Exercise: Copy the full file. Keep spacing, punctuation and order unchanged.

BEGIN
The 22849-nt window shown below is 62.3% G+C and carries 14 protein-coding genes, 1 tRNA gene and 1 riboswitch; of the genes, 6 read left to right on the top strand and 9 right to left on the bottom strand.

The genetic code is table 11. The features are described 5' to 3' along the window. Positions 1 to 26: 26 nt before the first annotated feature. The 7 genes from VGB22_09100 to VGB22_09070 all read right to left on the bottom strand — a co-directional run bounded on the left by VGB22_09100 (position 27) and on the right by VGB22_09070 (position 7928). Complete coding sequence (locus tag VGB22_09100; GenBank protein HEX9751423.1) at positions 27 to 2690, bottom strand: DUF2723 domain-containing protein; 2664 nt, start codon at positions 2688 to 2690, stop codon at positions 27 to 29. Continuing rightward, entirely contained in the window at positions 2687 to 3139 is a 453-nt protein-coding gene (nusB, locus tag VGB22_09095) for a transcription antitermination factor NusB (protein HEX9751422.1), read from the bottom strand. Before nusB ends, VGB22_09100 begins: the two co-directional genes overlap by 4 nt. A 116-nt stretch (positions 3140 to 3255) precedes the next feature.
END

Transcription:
The 22849-nt window shown below is 62.3% G+C and carries 14 protein-coding genes, 1 tRNA gene and 1 riboswitch; of the genes, 6 read left to right on the top strand and 9 right to left on the bottom strand.

The genetic code is table 11. The features are described 5' to 3' along the window. Positions 1 to 26: 26 nt before the first annotated feature. The 7 genes from VGB22_09100 to VGB22_09070 all read right to left on the bottom strand — a co-directional run bounded on the left by VGB22_09100 (position 27) and on the right by VGB22_09070 (position 7928). Complete coding sequence (locus tag VGB22_09100; GenBank protein HEX9751423.1) at positions 27 to 2690, bottom strand: DUF2723 domain-containing protein; 2664 nt, start codon at positions 2688 to 2690, stop codon at positions 27 to 29. Continuing rightward, entirely contained in the window at positions 2687 to 3139 is a 453-nt protein-coding gene (nusB, locus tag VGB22_09095) for a transcription antitermination factor NusB (protein HEX9751422.1), read from the bottom strand. Before nusB ends, VGB22_09100 begins: the two co-directional genes overlap by 4 nt. A 116-nt stretch (positions 3140 to 3255) precedes the next feature.